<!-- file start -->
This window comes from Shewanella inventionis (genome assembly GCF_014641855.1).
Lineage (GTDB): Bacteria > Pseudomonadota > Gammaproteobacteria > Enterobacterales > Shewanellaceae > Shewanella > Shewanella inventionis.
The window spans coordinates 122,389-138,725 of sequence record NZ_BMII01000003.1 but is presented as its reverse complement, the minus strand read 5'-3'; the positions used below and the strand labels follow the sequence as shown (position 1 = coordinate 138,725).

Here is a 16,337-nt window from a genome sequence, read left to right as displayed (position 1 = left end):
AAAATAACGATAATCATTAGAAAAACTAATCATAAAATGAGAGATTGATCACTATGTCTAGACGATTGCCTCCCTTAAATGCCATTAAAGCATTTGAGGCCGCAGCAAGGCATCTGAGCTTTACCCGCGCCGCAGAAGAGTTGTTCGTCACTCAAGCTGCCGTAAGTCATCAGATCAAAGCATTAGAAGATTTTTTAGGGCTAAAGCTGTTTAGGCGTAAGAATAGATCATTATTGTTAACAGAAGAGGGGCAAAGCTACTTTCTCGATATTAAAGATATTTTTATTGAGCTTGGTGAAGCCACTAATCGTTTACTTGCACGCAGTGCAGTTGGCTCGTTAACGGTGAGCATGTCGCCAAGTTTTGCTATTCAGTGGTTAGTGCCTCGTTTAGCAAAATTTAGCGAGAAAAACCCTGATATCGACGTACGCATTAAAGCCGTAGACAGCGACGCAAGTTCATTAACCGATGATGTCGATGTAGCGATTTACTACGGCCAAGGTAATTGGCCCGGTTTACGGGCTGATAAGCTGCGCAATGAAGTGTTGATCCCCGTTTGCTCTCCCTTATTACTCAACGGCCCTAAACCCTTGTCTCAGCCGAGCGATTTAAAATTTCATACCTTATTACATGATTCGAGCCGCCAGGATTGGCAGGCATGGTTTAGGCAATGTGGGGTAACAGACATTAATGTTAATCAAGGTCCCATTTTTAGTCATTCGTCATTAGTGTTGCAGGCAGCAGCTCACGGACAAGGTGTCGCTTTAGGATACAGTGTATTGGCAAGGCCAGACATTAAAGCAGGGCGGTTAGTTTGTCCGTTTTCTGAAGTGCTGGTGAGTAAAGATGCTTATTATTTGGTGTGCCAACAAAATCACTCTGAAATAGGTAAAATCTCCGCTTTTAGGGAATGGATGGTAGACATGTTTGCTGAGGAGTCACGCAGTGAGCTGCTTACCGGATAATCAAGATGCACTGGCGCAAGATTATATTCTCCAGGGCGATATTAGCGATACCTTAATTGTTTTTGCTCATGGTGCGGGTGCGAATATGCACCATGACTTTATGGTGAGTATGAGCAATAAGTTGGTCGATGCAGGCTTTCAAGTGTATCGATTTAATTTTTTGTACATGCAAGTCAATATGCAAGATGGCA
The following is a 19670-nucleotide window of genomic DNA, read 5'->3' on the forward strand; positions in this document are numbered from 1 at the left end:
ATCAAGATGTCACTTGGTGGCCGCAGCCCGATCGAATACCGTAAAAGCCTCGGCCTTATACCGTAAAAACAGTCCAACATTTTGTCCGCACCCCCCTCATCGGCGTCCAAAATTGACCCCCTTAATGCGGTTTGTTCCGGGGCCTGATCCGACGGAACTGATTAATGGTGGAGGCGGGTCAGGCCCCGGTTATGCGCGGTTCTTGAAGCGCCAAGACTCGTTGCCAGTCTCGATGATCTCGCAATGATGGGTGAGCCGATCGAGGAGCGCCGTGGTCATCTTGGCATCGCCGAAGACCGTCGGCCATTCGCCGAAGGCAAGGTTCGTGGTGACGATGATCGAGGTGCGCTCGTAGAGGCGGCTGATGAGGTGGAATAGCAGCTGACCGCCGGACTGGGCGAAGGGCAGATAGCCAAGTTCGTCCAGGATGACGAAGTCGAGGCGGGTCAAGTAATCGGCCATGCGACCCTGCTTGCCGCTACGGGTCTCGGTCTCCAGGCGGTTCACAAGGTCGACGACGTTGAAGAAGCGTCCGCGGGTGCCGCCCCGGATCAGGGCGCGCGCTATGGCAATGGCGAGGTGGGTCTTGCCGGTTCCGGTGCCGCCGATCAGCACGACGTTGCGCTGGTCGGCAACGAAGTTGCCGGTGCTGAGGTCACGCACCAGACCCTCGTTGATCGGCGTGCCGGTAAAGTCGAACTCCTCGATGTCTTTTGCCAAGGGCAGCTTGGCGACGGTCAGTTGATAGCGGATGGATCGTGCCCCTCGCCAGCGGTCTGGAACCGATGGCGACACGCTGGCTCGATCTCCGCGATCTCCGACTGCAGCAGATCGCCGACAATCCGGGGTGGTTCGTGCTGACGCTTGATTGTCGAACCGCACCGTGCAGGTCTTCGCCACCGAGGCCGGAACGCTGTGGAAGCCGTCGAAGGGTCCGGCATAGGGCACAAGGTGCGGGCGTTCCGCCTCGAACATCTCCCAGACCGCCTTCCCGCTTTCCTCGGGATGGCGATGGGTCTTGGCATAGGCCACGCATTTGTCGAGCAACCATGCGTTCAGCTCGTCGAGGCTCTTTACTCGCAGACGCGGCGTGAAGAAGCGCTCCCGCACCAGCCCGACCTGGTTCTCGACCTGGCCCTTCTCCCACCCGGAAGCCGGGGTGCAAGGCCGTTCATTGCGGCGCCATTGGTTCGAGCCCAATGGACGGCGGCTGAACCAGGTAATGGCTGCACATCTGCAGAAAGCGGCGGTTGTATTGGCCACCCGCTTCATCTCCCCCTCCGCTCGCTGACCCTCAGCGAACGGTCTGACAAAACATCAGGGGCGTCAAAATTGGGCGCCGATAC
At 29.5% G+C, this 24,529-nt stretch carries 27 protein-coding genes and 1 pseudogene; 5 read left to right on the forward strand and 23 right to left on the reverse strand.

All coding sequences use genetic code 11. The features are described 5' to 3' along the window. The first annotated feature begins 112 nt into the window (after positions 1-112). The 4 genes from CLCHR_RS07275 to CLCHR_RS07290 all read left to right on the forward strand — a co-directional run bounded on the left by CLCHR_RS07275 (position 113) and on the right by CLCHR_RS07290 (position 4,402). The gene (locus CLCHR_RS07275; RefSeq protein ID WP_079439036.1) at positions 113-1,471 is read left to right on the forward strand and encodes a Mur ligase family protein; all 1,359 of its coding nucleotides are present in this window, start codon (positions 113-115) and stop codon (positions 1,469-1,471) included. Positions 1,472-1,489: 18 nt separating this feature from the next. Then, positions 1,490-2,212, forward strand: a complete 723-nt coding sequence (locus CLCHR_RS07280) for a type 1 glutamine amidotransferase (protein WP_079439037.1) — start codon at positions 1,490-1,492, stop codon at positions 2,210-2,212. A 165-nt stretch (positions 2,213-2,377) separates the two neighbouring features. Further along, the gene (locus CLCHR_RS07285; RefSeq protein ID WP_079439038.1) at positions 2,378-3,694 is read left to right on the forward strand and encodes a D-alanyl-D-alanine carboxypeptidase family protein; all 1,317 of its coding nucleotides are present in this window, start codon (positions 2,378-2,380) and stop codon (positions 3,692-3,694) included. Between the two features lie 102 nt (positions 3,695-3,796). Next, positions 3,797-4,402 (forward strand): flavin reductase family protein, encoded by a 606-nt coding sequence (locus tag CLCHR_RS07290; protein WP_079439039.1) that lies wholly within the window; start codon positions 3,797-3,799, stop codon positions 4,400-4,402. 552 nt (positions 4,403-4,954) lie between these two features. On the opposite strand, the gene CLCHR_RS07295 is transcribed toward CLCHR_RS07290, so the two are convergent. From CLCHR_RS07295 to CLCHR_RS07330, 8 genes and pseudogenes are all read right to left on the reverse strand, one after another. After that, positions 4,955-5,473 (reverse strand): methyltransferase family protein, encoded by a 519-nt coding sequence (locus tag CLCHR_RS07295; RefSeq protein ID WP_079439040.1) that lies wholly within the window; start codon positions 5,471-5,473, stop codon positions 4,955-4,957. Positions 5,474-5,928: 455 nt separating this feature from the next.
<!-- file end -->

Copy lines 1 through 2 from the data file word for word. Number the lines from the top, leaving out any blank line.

This window comes from Shewanella inventionis (genome assembly GCF_014641855.1).
Lineage (GTDB): Bacteria > Pseudomonadota > Gammaproteobacteria > Enterobacterales > Shewanellaceae > Shewanella > Shewanella inventionis.